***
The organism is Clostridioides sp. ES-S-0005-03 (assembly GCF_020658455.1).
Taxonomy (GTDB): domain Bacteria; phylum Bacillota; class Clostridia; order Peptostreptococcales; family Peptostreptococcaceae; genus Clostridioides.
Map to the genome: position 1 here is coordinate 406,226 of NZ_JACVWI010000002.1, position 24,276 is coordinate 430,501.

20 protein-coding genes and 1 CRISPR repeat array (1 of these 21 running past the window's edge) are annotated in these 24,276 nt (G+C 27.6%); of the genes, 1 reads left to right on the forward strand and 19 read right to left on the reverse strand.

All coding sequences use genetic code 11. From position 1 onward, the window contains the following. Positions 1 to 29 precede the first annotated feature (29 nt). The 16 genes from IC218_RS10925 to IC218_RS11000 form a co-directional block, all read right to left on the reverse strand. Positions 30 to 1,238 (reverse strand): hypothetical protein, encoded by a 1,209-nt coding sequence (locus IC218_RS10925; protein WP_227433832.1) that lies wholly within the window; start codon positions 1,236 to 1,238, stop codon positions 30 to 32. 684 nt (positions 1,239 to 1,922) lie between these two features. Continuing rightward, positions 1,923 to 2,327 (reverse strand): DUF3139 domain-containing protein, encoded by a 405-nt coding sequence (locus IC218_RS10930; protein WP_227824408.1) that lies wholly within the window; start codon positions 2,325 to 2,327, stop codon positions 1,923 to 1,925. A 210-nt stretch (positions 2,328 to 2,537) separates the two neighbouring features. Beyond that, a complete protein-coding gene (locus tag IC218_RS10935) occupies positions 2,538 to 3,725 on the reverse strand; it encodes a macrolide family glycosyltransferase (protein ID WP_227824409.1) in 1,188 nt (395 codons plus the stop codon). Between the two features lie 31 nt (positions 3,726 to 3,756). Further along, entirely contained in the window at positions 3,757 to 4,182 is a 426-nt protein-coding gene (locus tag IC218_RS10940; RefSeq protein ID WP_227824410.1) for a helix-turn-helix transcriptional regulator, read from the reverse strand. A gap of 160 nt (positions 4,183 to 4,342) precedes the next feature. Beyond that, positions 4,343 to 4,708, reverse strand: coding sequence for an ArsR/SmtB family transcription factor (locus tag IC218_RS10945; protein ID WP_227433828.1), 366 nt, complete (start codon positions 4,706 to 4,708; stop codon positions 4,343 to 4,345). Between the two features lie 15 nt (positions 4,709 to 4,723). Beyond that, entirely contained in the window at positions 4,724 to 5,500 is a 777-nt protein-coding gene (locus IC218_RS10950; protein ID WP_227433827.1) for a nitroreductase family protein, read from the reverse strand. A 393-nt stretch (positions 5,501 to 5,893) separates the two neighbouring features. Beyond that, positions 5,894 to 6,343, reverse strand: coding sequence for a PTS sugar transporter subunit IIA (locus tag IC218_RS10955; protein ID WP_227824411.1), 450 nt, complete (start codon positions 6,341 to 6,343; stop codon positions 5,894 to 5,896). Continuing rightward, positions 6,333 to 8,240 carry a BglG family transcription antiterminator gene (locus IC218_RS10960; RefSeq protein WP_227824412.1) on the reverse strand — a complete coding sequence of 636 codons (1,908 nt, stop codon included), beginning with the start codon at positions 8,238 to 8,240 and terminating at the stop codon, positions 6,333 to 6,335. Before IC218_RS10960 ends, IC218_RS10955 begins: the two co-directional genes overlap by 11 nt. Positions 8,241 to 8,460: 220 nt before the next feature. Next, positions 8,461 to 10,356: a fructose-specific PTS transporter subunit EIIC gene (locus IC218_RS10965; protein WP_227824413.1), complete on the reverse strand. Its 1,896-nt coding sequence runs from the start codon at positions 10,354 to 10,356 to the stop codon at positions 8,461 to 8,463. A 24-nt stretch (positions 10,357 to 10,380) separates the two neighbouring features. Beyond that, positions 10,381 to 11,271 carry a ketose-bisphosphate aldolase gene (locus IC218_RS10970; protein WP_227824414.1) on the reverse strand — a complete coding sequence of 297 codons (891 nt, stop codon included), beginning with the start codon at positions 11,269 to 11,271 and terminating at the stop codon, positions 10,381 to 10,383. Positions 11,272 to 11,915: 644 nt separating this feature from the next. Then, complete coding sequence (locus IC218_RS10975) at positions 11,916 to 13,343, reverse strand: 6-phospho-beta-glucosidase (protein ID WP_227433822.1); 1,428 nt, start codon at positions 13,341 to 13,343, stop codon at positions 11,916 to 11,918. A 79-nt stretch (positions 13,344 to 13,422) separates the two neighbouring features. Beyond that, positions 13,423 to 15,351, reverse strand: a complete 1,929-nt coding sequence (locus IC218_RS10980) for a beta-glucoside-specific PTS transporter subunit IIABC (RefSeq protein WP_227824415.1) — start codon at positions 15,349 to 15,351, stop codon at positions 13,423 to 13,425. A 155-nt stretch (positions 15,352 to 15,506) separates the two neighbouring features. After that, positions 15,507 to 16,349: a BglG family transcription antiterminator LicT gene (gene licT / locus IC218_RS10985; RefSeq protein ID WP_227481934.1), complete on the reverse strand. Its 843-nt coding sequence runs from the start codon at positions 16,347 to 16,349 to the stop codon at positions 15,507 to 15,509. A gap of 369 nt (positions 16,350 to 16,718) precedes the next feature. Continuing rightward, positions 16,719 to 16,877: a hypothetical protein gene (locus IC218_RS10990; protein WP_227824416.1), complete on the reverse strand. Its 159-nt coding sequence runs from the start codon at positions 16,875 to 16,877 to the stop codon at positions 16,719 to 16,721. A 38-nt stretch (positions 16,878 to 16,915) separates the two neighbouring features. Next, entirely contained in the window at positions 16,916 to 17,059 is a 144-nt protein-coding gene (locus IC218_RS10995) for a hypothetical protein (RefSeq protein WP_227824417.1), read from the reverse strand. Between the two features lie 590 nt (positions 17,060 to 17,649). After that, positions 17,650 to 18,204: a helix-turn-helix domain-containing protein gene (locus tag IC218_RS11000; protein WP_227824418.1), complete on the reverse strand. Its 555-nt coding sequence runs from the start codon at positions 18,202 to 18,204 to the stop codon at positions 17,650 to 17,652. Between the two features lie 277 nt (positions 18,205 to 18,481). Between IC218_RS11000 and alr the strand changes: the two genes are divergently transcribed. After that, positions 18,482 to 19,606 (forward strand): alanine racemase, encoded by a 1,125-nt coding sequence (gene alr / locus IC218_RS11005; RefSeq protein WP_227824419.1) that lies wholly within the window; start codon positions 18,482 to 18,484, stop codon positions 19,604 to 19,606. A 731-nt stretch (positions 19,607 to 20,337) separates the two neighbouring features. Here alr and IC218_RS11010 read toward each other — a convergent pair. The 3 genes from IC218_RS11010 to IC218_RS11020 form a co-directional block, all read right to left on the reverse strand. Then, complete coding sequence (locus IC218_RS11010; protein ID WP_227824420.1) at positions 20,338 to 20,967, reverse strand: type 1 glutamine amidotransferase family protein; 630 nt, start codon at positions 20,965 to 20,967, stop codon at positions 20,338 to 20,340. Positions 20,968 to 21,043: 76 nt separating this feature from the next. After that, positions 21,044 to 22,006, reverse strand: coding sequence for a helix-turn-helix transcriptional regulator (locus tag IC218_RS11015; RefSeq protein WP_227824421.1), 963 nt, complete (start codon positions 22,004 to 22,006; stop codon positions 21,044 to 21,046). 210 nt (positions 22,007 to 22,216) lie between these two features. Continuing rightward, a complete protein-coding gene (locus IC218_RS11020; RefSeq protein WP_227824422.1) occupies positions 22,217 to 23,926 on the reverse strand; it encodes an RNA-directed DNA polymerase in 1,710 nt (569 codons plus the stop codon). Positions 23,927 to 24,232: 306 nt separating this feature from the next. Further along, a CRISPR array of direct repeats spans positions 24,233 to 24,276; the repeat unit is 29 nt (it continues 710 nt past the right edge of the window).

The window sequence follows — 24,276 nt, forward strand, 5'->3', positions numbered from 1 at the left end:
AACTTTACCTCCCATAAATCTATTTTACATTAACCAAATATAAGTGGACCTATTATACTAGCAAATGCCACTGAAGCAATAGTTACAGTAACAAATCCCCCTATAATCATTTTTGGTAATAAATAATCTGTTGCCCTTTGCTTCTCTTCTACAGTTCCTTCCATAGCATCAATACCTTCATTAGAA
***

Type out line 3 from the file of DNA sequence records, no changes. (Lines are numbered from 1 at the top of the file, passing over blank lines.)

Map to the genome: position 1 here is coordinate 406,226 of NZ_JACVWI010000002.1, position 24,276 is coordinate 430,501.